Results and discussion
Effect of RW on cytotoxicity of alloxan in HIT-T15 cells
Alloxan itself is non-toxic. It is reduced extracellularly to dialuric acid in the presence of a reducing agent (e.g. cysteine). Oxidation of dialuric acid in the presence of oxygen results in the production of both superoxide anion radicals and hydrogen peroxide, the latter of which can diffuse across the plasma membrane and into the cell interior (Zhang et al., 1995; Szkudelski, 2001). Neither of thesemolecules is overly reactive, but they, in turn, lead to the production of the highly reactive hydroxyl radical (Halliwell et al., 1990), that is rapidly taken up by the pancreatic β-cells with consequent possible damage (Tomita et al., 1994). Alloxan is selectively toxic to pancreatic β-cells. HIT-T15 cells were grown in the presence of concentrations of alloxan ranging from 0.25 to 5 mM. The addition of alloxan to the culture medium caused a dose-dependent decrease in cell viability (data not shown). At a concentration of 1 mM, alloxan was able to kill about 48% of the cells compared with the untreated control. Hence, all further studies were conducted using this concentration of alloxan.
In order to evaluate the effect of RW on alloxaninduced cytotoxicity, HIT-T15 cells were pre-cultured for 18 h in media containing various waters and then exposed to 1 mM alloxan for 1 h. The cells were further cultured for 24 h. As shown in Figure 1a, 52.3% of the control cells treated with alloxan exhibited viability. On the other hand, the cells treated with Nordenau water, ERW and Hita Tenryosui water showed significantly increased viability of 88.7, 82.2 and 66.7%, respectively, after alloxan treatment. However, in contrast, two commercial natural mineral waters lowered the cell viability to 22.7 and 15.8% after alloxan treatment (Figure 1a). Since natural mineral water usually contains various kinds of metal ions and organic compounds, the cytotoxicity of alloxan might be potentiated by such substances in the commercial natural mineral waters examined. These results indicate that RW can partially protect HIT-T15 cells from alloxan-induced cytotoxicity. The protective activity was stable in a closed glass bottle at 4 °C for over a month. The activity was not lost even after neutralization and repeated filtration with a 0.22 µm filter. However, autoclaving of RW at 121 °C for 20 min resulted in the loss of the protective activity (Figure 1b). No significant difference between alloxan-treated HIT-T15 cells and alloxan/RW-treated cells was found, suggesting that active agents in RWs were lost by autoclaving. It has been reported that the ROS-scavenging activity of ERW is stable at 4 °C for more than one month and the activity is not lost by neutralization and filtration, but lost by autoclaving (Shirahata et al., 1997). These results support the active hydrogen theory that the reducing activity of RW like ERW and NRW is lost due to dehydrogenation of metal colloids or instability of metal colloids by autoclaving (Shirahata, 2002).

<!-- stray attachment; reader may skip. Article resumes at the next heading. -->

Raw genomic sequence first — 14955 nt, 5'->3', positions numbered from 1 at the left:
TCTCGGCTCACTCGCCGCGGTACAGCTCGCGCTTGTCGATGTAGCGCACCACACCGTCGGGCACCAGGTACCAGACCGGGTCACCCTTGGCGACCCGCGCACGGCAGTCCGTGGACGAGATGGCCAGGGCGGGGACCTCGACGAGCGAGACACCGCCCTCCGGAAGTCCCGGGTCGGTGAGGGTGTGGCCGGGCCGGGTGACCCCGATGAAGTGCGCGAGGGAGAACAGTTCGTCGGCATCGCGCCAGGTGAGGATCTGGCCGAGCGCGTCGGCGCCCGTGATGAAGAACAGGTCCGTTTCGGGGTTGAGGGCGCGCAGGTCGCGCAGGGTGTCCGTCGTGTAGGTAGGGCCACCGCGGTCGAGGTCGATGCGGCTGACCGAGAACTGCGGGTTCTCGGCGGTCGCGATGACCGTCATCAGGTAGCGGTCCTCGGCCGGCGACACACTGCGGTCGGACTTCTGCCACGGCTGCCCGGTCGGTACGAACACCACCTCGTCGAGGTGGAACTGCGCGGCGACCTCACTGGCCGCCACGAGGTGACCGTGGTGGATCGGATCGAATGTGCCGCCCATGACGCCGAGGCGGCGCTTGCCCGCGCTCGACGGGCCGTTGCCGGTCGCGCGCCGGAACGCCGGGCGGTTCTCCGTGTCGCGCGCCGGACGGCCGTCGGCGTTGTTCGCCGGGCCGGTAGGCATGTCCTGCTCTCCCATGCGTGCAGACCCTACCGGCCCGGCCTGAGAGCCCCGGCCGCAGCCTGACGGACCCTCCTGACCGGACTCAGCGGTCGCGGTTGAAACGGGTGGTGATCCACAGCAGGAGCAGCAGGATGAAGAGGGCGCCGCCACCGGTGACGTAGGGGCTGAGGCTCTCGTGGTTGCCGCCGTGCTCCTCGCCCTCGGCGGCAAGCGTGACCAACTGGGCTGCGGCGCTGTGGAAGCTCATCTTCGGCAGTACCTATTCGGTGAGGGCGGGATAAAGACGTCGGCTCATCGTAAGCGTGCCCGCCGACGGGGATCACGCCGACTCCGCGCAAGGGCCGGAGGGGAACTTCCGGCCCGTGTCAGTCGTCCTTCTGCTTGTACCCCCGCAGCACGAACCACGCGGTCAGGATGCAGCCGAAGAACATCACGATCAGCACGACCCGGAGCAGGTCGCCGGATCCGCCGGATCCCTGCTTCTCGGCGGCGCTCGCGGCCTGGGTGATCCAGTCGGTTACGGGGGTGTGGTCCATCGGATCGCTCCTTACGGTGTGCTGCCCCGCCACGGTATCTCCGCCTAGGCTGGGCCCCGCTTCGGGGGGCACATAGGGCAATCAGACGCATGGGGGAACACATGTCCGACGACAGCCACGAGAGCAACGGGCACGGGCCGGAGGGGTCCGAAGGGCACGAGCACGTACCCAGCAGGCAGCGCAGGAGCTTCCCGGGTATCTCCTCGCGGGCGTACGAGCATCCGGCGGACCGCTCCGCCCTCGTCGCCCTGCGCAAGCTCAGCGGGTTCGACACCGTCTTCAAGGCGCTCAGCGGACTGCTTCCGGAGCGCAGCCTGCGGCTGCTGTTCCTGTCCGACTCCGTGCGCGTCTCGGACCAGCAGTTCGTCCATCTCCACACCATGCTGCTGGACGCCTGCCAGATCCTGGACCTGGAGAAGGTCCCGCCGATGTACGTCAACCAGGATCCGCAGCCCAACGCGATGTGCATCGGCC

Effect of RW on intracellular redox state
Free radicals are believed to be involved in the cytotoxic action of alloxan on pancreatic β-cells. Hence, we observed the intracellular redox state of HIT-T15 cells treated with alloxan using an ROS sensitive probe DCFH-DA. The membrane-permeable non-fluorescent fluorescein derivative, DCFH-DA (reduced 2′,7′-dichlorofluorescein diacetate) is cleaved by intracellular esterases to membrane-impermeable DCFH and oxidized by ROS like H2O2 in cells to 2′,7′-dichlorofluorescein (DCF), which is highly fluorescent. We monitored DCF fluorescence by using both a con-focal laser microscope and a flow cytometer.As shown Figure 2a, the con-focal microscopic analysis revealed that RW scavenged intracellular ROSboth in the absence and presence of alloxan. The commercial natural mineral waters did not exhibit the ROS-scavenging effect. Figure 2b shows the results of the DCFH-DA flow cytometric analysis. The RWs decreased the ROS level by about 35%. Alloxan elevated the ROS level of HIT-T15 cells by about 30%. RW-treated cells sustained 10–30% lower intracellular ROS level than that of non-treated cells, even after alloxan-treatment.Whereas, the commercial natural mineral waters did not suppress the intracellular ROS level and the cells treated with the natural mineral waters exhibited 40% higher ROS levels than non-treated cells after alloxan-treatment. These results clearly show that RW is anti-oxidative water that can scavenge intracellular ROS and protect β-cells from alloxan-induced ROS stress.
Figure 1. Effects of pretreatment with various waters on alloxan-induced cytotoxicity of HIT-T15 cells. (a) Effect of RWfiltrated with 0.22 µm filter on alloxan-induced cytotoxicity. (b) Effect of RWtreated with autoclaving at 121 °C for 20 min in an opened condition on alloxan-induced cytotoxicity. After cells were pre-incubated with various waters for 18 h and treated with 1mM alloxan for 1 h, the medium was removed. Incubation was continued in RPMI 1640 medium with or without various waters for 24 h. TheWST-8 reduction assay was used for determining viability. The alloxan-untreatment and alloxan-treatment were shown by – and +, respectively. Each value denotes the mean±S.D. of three separate experiments. Statistical analysis was done using the Student’s t -test. * P≤0.05, ** P≤0.01, compared to alloxan untreated control. a, ultrapure water (control); b, ERW; c, Hita Tenryosui water; d, Nordenau water; e, commercial natural mineral water A; f, commercial natural mineral water B.
Effect of RW on cytosolic free Ca2+ concentration